One of the greatest movies of all time, in my opinion, is Moneyball. Perhaps it’s because I always enjoy a good David-versus-Goliath story or, in this case, how a small market team was able to outshine those with much greater payrolls.
The reason is that Billy Beane, the manager of the Oakland Athletics, is a contrarian at heart. He acknowledged a weakness in the method everyone scouted and selected players, thereby giving him opportunities to pick up high-quality, highly skilled but undervalued players for a fraction of the cost.
“In human behavior there was always uncertainty and risk,” wrote Michael Lewis in Moneyball. “The goal of the Oakland front office was simply to minimize the risk. Their solution wasn’t perfect, it was just better than the hoary alternative, decisions by gut feel.”
Similarly, investors should be asking the right questions about how they make decisions. Are they falling privy to human emotion such as following the crowd or making decisions based on intuition?
Success lies in two key concepts: being open to new opportunities and working exceptionally hard to capitalize on them. Great opportunities are constantly around us, but most of us simply don’t tune them in. How would one go about recognizing these opportunities?
Imagine radio waves or cell phone waves. We are unable to see them or feel them, however, we know they exist. Why? Because we have devices that capture those waves and turn them into something we can understand – sound.
This also holds true for “opportunity waves”. They surround us all the time. Every event creates them, yet only a few people are able to tune in, because they made the conscious choice to capture them.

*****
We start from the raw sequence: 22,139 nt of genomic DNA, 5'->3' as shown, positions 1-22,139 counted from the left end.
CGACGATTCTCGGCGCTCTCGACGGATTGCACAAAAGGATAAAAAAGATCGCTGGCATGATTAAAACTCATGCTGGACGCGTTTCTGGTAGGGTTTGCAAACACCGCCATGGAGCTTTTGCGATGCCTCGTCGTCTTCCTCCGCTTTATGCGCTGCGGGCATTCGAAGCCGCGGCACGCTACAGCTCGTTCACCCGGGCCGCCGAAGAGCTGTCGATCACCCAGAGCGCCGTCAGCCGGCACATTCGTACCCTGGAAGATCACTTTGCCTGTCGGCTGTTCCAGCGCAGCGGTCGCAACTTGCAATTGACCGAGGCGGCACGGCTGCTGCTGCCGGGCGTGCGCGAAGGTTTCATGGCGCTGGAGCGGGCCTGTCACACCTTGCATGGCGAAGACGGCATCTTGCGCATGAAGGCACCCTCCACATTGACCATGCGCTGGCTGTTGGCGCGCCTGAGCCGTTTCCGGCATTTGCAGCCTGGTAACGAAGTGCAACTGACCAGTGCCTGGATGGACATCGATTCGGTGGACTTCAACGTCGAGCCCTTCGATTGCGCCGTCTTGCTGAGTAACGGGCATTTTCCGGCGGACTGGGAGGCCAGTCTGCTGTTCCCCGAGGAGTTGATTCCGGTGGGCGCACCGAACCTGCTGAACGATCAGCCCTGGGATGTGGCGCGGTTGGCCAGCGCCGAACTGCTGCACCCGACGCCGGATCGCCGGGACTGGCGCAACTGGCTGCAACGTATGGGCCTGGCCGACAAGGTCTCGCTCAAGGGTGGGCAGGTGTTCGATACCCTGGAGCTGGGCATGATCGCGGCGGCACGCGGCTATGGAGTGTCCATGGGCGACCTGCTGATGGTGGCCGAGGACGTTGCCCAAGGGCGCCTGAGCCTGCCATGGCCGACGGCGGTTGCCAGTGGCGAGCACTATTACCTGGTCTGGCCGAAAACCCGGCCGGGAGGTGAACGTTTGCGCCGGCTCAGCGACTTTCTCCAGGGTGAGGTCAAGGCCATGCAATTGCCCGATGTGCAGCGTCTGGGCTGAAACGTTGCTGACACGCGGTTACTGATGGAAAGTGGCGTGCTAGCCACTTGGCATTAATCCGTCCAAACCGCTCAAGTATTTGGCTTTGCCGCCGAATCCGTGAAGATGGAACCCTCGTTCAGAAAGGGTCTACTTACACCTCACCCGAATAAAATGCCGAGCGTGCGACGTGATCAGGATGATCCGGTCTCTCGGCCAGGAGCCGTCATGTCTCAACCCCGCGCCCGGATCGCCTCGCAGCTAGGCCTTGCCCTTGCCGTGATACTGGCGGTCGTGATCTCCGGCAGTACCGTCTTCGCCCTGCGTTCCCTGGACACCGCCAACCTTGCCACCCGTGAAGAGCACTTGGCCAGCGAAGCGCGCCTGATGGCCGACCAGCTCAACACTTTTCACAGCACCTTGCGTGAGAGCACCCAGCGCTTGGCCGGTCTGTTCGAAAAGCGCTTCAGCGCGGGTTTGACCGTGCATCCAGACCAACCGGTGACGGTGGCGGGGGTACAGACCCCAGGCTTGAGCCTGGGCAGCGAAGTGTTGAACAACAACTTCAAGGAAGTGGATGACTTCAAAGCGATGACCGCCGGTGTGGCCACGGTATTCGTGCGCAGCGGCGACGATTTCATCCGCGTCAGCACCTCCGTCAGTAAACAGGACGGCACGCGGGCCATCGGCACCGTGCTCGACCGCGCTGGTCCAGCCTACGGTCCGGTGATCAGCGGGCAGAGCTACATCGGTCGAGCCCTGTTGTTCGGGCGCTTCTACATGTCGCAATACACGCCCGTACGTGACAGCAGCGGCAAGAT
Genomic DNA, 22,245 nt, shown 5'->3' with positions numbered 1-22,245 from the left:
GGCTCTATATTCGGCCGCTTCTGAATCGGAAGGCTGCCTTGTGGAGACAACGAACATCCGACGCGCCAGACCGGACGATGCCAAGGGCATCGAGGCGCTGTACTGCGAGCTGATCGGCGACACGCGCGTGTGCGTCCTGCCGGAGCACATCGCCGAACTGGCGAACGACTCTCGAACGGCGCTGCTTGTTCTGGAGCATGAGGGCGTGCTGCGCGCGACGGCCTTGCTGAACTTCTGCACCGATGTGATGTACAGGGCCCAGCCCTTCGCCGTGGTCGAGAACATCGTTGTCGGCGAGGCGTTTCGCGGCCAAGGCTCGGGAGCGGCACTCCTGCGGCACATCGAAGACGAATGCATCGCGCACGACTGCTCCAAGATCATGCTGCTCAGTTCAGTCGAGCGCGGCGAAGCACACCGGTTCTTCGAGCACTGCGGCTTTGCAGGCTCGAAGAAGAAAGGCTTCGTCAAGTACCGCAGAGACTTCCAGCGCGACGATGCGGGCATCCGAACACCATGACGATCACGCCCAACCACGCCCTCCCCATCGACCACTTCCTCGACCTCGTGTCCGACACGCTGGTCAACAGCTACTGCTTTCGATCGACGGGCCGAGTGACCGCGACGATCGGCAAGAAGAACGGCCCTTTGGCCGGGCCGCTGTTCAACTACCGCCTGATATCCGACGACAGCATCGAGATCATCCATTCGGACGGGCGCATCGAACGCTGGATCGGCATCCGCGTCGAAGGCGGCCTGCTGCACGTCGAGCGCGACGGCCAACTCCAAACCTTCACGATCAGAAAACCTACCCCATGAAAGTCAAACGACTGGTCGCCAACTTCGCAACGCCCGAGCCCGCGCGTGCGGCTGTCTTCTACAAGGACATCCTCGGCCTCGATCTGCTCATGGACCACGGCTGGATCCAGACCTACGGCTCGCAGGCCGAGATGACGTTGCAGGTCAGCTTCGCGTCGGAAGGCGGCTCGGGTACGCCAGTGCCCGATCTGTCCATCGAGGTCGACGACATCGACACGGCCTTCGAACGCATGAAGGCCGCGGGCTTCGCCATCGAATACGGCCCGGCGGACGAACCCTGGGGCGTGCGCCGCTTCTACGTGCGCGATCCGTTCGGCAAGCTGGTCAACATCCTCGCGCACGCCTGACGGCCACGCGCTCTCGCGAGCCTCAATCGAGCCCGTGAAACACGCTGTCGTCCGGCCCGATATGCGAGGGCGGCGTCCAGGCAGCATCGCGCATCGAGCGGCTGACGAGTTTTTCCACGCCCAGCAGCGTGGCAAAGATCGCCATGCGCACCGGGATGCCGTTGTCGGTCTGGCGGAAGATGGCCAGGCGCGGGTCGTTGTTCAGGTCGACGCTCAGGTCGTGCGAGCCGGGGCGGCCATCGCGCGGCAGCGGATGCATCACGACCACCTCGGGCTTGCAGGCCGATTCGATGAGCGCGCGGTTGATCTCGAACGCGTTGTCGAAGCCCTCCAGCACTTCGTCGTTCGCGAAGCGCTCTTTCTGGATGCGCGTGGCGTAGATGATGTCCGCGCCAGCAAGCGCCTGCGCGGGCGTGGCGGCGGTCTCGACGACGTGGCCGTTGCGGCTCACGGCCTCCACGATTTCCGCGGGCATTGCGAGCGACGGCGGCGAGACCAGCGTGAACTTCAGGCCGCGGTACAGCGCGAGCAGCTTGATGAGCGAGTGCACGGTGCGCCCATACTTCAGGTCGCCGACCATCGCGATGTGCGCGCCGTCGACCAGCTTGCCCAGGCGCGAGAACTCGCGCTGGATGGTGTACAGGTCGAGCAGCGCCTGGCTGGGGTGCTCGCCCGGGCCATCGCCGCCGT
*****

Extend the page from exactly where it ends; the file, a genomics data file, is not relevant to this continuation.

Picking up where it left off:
The good news is, you don’t need such a device since our minds are already hard-wired to pick up on opportunity waves. Nonetheless, like most features on your smart phone, you just haven’t figured out how to use them yet.
The best investors have discovered how to effectively utilize that part of their brain. They recognize that every article they read, every interview they listen to, and every presentation they attend is infused with great ideas waiting to be received.
When ordinary investors hear a speaker examine the challenges of the inefficiencies of peak energy production, they attempt to find out which traditional energy producer is the most efficient. When extraordinary investors listen to the same speaker, they think about who is leading the new work on batteries that store power generated in off-peak times.
When ordinary investors read a report stating oil prices are on the rise, they examine which airlines have the best hedging strategies in place. When extraordinary investors view the same report, they consider which aircraft manufacturers are working on future-friendly designs that significantly maximize fuel efficiency.
And when ordinary investors come home to find their teenaged kids abandoned their chores to video chat with their friends, they get upset and take away the kids’ devices. Extraordinary investors also get upset and take away their kids’ devices, but not before deciphering the latest apps they were using and how to invest in them.
Analyze the best success stories over the centuries and you’ll discover, without exception, the ones remembered through time are those who are extraordinary thinkers with extraordinary work ethics. As with yin and yang, you can’t have one without the other.
When you are ready to embrace extraordinary, call or email us at CORE Advisory. Let’s have a CORE Conversation and begin the investor’s journey to EXTRAORDINARY.